on August 18, 2008
After seeing the new "Indiana Jones and the Crystal Skull" movie, I got on a kick to read some of the older Indiana Jones books that had been released in previous years. These consisted of mainly the movie novelizations, as well as the 14 book series from writers like Rob MacGregor, Max McCoy, etc.
This book basically collects the first three Indiana Jones movies adaptions, which I'd actually read as a young teenager back when they first came out. It was neat to reread them again, and here's my thoughts on each.
1. RAIDERS OF THE LOST ARK - There's something about this one, and I don't know if it's the way Campbell Black writes or just the fact that the original Indiana Jones story was so memorable that it's hard to screw it up, but I liked reading this adaption. The closest I can come to describing it is that it was like watching a "Special Edition" dvd of one of your favorite movies, only in book form. You get to read all of the "deleted scenes", as well have have certain things added. For instance, we get to see a bit more of the rivalry between Indy and Belloq, or at least their thoughts about the rivalry. We get to find out how Marion survived her father's, (Abner's), death in Tibet and Nepal, and how she came to own the Raven's Nest bar. You'll also see how it came to be that Belloq was hired by the Nazi's. Some of the action scenes are shortened, like the truck chase, yet still feel fast paced and interesting. We also get surprises, like the fact that Toht doesn't live to see the Ark opened like in the movie, he's one of the guys that get snuffed when a car goes over the cliff during the truck chase. We also get to see how it was that Indy survived the submarine ride to the Nazi island base. (Which is something this novel and the Marvel Comics adaption explained, but that otherwise we were left guessing at!)
2. INDIANA JONES AND THE TEMPLE OF DOOM - A lot of people think of this movie as the weakest of the original trilogy. If you're one of those, reading the novel probably won't persuade you to think more highly of it. I enjoyed the fast pace of the movie and still like it today. However, the book really doesn't add a whole lot to the reading experience like "Raiders" did. We don't know much more about Short Round other than we do get to see how he kills a little bit of time before meeting up Indy at the Club Obi Wan. Something that got annoying to me was that Shorty constantly mentions Chinese deities in his thoughts, sometimes the same one more than once. It doesn't add much to his character or purpose. It's enough for me to know he's an oriental street kid who's a part time thief hanging around Indy now. It's almost like the author, James Kahn, researched Chinese lore and then tried too hard to fit in certain things he learned. Once or twice would've made the point. Also, one of the things I've never understood was how a small kid could "karate kick" and knock out some Thuggee guard who was pretty oblivious to pain due to being under the influence of the "blood of Kali". The book doesn't help this any either. Other irks: No background is given on Wu-han, Indy's friend who bites the dust early. Willie Scott is supposed to be a knockout, however all you'll see is Kate Capshaw in your head and she's far from a knockout in my opinion. Willie's just as annyoying in the book as she is in the movie as well, so you tend to not sympathize with her character. The way the author writes and describes Indy when he under the influence of the "blood of Kali" is kind of strange and could've been done differently I thought. Some good things: We get to see how Short Round came to find out that fire would "wake up" Indy. We also get to see how it came to be that Willie got captured and made the next sacrifice. Mola Ram is even more disgusting to look at than in the movie, so he's amped up a little as a bad guy. Other than that, the book overall stuck pretty close to what you see in the film. If anything, it felt slower paced, which isn't a good thing to me.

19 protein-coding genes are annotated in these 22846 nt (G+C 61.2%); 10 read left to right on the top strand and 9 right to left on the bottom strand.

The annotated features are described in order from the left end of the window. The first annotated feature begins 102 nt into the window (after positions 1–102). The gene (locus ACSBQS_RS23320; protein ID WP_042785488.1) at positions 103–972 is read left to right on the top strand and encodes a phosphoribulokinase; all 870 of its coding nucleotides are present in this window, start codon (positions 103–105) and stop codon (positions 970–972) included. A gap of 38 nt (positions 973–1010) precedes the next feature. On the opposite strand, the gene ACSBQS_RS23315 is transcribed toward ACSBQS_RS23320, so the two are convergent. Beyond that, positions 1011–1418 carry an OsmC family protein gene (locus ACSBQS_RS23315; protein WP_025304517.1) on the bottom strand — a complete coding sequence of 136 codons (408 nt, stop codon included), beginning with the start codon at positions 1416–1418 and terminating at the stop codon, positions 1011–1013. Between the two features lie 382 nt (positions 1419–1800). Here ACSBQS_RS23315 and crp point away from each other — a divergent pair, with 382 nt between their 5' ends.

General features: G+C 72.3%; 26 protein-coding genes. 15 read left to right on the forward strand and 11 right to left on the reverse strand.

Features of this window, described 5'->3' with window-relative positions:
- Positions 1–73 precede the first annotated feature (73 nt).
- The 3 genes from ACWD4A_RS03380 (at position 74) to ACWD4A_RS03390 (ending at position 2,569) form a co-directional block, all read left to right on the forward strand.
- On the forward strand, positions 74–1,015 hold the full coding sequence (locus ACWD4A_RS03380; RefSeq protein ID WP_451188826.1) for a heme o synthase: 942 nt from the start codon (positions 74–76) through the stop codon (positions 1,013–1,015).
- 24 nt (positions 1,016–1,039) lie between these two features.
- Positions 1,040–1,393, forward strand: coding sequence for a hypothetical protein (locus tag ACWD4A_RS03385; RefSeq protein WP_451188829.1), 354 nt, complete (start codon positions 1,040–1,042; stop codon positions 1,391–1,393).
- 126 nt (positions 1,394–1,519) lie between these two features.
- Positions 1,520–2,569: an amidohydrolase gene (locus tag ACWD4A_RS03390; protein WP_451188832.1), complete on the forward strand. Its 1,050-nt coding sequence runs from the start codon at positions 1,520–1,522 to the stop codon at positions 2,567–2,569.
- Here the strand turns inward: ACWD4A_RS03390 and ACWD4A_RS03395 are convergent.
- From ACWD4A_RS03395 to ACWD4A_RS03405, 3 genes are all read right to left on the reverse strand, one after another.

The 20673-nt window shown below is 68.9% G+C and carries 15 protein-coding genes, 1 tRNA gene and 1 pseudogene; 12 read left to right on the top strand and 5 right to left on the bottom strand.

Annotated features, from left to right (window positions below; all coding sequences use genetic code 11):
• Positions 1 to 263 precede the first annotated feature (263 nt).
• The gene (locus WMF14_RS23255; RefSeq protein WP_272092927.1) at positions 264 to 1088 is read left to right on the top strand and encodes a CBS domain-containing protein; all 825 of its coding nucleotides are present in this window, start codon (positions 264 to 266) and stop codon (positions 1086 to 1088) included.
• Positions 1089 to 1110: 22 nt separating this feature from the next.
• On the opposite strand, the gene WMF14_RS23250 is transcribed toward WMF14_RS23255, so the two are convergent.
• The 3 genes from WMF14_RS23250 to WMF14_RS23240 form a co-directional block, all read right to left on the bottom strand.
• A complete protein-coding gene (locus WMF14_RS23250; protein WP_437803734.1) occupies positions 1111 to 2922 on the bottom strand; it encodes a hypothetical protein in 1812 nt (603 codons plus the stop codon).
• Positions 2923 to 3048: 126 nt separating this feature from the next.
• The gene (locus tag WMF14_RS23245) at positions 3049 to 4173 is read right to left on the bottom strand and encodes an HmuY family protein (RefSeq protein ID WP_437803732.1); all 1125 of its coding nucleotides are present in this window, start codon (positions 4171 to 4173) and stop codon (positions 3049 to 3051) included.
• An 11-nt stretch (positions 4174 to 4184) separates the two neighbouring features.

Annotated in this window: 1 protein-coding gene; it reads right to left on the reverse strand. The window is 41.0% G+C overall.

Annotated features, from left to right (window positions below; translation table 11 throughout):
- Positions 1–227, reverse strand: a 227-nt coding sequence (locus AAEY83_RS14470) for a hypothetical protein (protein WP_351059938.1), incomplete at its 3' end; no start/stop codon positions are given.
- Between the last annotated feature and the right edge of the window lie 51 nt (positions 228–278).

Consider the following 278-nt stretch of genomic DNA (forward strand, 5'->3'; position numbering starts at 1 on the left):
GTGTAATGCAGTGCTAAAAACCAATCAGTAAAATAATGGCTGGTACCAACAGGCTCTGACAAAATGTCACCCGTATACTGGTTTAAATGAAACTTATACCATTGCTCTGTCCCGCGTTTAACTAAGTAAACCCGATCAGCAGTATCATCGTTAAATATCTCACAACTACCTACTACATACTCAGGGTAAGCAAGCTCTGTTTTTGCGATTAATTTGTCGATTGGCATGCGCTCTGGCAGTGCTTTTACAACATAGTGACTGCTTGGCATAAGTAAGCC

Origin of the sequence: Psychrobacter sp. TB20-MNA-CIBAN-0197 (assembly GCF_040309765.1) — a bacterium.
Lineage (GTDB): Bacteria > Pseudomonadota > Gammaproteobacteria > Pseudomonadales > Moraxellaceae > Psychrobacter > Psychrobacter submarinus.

3. INDIANA JONES AND THE LAST CRUSADE - This one sticks very closely to the original screenplay and what we see on film. Not much pro or con either way for me. It took me awhile to really appreciate "Last Crusade", because to me it was a bit more family friendly and commercialized by the time it was made. The book plays up a little bit more of Indy's background and relationship with his dad, which plays up better in print than the limited time on screen, so that was nice. The way Rob MacGregor writes Indy, (as well as some of those who have written Indy for the Dark Horse comic series for that matter), is a mixed bag. He seems to understand what makes a good Indy story, the pacing, etc., but his Indy tends to cuss a little too much for my taste, as well as comes off kind of arrogant sometimes. With any hero, you want to be on his side through whatever he/she goes through. This Indy's not necessarily "fun" to hang out with, yet interesting enough to want to see what he gets into. Not much as far as "deleted scenes" or added material go. A good story though.
Bottom line, if you want to read each of the novelizations, you may be able to find them individually for less in a used bookstore or something. I wouldn't pay more than 2 or 3 bucks apiece for them, being movie adaptions. If you want to collect them, then I'd get them all in one nice volume like this one here.